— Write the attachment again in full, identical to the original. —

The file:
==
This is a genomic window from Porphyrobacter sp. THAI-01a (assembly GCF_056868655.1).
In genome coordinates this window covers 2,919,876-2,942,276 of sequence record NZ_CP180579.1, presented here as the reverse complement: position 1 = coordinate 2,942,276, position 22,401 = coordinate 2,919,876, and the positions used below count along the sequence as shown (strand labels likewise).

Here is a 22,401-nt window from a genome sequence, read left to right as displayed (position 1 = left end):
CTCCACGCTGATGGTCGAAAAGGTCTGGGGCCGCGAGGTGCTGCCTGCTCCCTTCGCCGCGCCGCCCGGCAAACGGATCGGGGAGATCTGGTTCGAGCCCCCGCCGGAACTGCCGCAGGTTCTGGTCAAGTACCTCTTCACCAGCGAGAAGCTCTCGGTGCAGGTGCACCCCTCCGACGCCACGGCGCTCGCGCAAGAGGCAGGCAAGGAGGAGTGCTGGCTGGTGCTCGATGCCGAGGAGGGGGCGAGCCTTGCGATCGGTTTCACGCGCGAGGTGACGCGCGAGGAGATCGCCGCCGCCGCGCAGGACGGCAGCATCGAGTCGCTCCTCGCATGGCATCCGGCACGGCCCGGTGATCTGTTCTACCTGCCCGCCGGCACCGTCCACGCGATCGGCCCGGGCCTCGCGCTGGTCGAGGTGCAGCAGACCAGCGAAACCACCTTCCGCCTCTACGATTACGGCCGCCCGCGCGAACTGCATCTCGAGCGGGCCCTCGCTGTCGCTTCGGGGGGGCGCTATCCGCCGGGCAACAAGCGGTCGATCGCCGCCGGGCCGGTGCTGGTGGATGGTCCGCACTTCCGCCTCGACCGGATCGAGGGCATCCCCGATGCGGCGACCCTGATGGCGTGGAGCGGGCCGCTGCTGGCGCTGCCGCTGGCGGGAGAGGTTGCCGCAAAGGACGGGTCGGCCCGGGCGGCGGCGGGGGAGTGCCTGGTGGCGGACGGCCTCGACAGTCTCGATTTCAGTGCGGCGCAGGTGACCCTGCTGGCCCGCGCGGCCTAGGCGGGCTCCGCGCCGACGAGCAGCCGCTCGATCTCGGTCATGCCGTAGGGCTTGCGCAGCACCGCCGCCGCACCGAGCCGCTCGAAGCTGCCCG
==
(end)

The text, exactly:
This is a genomic window from Porphyrobacter sp. THAI-01a (assembly GCF_056868655.1).
In genome coordinates this window covers 2,919,876-2,942,276 of sequence record NZ_CP180579.1, presented here as the reverse complement: position 1 = coordinate 2,942,276, position 22,401 = coordinate 2,919,876, and the positions used below count along the sequence as shown (strand labels likewise).

Here is a 22,401-nt window from a genome sequence, read left to right as displayed (position 1 = left end):
CTCCACGCTGATGGTCGAAAAGGTCTGGGGCCGCGAGGTGCTGCCTGCTCCCTTCGCCGCGCCGCCCGGCAAACGGATCGGGGAGATCTGGTTCGAGCCCCCGCCGGAACTGCCGCAGGTTCTGGTCAAGTACCTCTTCACCAGCGAGAAGCTCTCGGTGCAGGTGCACCCCTCCGACGCCACGGCGCTCGCGCAAGAGGCAGGCAAGGAGGAGTGCTGGCTGGTGCTCGATGCCGAGGAGGGGGCGAGCCTTGCGATCGGTTTCACGCGCGAGGTGACGCGCGAGGAGATCGCCGCCGCCGCGCAGGACGGCAGCATCGAGTCGCTCCTCGCATGGCATCCGGCACGGCCCGGTGATCTGTTCTACCTGCCCGCCGGCACCGTCCACGCGATCGGCCCGGGCCTCGCGCTGGTCGAGGTGCAGCAGACCAGCGAAACCACCTTCCGCCTCTACGATTACGGCCGCCCGCGCGAACTGCATCTCGAGCGGGCCCTCGCTGTCGCTTCGGGGGGGCGCTATCCGCCGGGCAACAAGCGGTCGATCGCCGCCGGGCCGGTGCTGGTGGATGGTCCGCACTTCCGCCTCGACCGGATCGAGGGCATCCCCGATGCGGCGACCCTGATGGCGTGGAGCGGGCCGCTGCTGGCGCTGCCGCTGGCGGGAGAGGTTGCCGCAAAGGACGGGTCGGCCCGGGCGGCGGCGGGGGAGTGCCTGGTGGCGGACGGCCTCGACAGTCTCGATTTCAGTGCGGCGCAGGTGACCCTGCTGGCCCGCGCGGCCTAGGCGGGCTCCGCGCCGACGAGCAGCCGCTCGATCTCGGTCATGCCGTAGGGCTTGCGCAGCACCGCCGCCGCACCGAGCCGCTCGAAGCTGCCCG